Setting that aside for a moment: should historical facts not affect present-day judgments? And if they should, what exactly separates historians as purveyors of these facts from other informed citizens? Academic credentials? If I agree with Fish’s piece on anything, as I noted in my last, it’s that credentials as such are no argument for the pertinence of one’s factual claims or the value of one’s judgments. They neither guarantee nor augment the worth of a contribution, and as Fish illustrates suggestions to the contrary are a distraction. (As Fish also more inadvertently illustrates, that certain credentials do in practice afford their holders an unduly elevated platform is a problem outside as well as within academia.) In this light it is unfortunate that some historians — and indeed other kinds of humanities and social science scholar — have rested arguments for scholarly engagement on academic credentials.

But I don’t think that most historians believe that credentials are what justify their claims, on campus or off. And unless one defines a “historian” simply and solely as one who holds a PhD and an academic position, skepticism about credentials is no argument against historians, as such, participating in political debate — any more than it is an argument against law professors, as such, opining in newspapers about the boundaries of history. Historians, precisely when they are writing as historians, have to ground their claims by appealing to sources and justifying interpretations that reflect the application of time and effort to a question, and that are implicitly subject to criticism. (This, incidentally, is why it is neither fatal nor surprising that some “credentialed historians”, as Fish puts it, can be found on the Trump side; interpretations, not credentials, are what’s at stake.) In that sense historians’ contributions should not differ — except in respect of their characteristic subject matter — from any other rigorous arguments.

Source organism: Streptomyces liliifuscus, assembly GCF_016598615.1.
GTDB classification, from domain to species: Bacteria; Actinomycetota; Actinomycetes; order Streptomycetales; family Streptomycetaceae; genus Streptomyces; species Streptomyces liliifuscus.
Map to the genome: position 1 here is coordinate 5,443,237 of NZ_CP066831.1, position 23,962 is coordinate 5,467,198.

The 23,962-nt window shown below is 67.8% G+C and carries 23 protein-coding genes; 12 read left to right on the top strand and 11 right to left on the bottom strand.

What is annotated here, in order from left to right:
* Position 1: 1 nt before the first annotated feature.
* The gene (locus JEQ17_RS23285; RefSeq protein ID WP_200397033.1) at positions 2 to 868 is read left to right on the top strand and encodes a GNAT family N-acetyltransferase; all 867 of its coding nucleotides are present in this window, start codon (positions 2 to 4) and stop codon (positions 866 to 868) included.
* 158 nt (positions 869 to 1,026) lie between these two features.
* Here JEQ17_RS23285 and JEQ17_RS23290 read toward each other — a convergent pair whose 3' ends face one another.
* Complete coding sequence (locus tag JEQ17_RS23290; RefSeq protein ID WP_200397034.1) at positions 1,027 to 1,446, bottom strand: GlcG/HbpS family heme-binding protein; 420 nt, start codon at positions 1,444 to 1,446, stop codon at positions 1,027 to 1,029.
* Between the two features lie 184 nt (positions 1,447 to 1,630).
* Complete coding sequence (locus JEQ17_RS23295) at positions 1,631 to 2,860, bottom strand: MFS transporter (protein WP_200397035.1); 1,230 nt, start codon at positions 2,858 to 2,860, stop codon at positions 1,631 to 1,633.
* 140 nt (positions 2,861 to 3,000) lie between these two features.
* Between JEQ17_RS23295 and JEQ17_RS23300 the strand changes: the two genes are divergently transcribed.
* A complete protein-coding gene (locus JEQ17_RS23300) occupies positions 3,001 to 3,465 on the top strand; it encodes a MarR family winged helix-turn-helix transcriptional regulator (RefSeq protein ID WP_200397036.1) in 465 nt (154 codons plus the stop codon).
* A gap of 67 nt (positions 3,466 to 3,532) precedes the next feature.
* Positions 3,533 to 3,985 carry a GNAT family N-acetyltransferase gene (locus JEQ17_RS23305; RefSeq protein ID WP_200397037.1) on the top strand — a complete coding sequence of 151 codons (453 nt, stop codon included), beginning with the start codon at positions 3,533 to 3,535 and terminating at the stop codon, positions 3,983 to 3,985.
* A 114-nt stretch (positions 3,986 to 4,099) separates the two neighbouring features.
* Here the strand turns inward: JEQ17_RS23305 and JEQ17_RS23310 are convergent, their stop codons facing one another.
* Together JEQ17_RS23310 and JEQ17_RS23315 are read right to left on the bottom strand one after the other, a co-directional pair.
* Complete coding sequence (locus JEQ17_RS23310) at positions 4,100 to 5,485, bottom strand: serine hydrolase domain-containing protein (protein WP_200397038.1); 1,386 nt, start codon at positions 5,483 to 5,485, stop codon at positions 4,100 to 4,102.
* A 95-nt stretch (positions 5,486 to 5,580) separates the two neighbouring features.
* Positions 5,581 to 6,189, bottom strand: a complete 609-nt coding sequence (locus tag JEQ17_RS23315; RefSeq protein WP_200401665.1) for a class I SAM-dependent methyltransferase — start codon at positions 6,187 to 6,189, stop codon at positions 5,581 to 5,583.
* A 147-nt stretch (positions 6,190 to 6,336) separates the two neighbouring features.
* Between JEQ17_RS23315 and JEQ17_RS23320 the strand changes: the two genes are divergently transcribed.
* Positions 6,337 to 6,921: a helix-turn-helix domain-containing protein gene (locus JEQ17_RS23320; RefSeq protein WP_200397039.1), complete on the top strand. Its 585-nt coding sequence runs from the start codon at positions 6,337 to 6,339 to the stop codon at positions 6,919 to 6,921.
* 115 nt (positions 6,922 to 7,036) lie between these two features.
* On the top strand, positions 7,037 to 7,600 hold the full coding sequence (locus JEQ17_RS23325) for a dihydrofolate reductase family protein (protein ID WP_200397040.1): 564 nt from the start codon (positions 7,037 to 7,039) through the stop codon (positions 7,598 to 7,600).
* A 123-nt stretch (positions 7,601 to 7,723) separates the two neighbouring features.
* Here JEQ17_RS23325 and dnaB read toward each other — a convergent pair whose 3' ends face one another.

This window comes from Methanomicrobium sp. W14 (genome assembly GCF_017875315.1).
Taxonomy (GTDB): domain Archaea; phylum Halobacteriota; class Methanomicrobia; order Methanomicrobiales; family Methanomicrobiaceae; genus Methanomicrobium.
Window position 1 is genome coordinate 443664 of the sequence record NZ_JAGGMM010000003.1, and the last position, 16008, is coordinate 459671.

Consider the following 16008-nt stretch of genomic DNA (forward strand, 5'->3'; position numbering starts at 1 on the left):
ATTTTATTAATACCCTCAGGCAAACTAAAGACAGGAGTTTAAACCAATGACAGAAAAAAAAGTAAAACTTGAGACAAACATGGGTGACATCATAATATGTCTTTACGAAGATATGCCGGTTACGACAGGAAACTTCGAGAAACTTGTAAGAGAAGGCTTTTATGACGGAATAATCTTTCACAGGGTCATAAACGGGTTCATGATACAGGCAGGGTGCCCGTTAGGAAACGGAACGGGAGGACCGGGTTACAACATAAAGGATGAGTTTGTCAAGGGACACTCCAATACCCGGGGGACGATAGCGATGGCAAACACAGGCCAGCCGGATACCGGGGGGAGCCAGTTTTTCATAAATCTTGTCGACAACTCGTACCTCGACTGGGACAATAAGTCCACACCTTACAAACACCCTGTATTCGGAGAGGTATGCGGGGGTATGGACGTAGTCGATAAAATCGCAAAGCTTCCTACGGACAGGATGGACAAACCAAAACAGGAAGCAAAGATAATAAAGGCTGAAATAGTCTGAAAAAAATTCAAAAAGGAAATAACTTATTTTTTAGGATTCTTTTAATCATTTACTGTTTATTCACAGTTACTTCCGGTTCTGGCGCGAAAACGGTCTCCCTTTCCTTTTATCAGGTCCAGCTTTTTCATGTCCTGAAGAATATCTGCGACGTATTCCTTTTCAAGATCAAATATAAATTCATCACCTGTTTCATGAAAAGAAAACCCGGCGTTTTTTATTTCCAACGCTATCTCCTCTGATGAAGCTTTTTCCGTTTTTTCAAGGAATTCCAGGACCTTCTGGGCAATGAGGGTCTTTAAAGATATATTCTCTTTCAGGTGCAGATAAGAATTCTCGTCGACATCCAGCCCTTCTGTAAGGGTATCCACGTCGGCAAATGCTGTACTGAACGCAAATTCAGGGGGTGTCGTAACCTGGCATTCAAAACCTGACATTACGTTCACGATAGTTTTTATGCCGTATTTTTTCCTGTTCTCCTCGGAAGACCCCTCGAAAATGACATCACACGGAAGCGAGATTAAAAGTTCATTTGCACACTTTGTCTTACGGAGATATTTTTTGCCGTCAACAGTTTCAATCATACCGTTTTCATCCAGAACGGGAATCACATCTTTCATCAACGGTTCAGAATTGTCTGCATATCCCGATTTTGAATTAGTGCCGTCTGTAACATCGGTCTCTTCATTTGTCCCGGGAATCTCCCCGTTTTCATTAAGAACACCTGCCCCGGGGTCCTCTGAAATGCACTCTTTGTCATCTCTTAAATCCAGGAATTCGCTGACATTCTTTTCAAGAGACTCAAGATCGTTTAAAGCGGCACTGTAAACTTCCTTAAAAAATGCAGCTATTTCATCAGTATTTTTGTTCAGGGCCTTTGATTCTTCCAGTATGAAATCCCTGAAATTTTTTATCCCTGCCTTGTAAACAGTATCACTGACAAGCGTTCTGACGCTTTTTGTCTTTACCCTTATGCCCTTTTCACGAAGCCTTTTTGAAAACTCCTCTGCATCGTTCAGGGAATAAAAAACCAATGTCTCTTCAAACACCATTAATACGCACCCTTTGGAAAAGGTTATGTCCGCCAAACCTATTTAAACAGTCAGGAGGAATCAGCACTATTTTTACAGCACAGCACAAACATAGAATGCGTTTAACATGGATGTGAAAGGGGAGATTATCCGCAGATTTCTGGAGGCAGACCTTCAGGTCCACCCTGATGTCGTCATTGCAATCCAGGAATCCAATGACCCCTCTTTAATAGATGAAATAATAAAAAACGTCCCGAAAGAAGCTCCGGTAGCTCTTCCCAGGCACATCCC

Moreover, there are and always have been historians, identifying and recognized as such, who do not hold PhDs in history. And there are many more, without and without PhDs, who do not have academic positions. What becomes of them, on Fish’s account? What becomes of “public history” altogether? How does Fish’s definition of history accommodate the very real phenomenon of historians — or any scholars, as scholars — writing for non-academic audiences? Again, Fish’s argument depends on reading “historians” simply as a label for “college professors holding, and arguing from, history PhDs”; but neither the signatories to the letter he criticizes nor the wider engagements of historical scholarship with politics in the recent or distant past bear this reading out. So why should we accept it? And if we don’t, then what becomes of that border wall?

What happens, finally, if we stop talking about “historians” altogether, and talk instead about “history”? Assuming there is some role in political debate for historical knowledge or argument (whether brought forth by professional historians or not), what determines which kinds of history are and are not relevant? Should it be assumed that the history of electoral politics has more pertinence than the histories of immigration or gender? That contemporary history is worth hearing, while that of the Progressive Era or the Early Republic is off topic? That discussion should be confined (as the ground covered by the “Historians on Donald Trump” group seems to be) to American history rather than including, say, comparative or global themes? These questions seem worth considering, even if the final arbiters of histories’ usefulness will, inevitably, not be historians at all.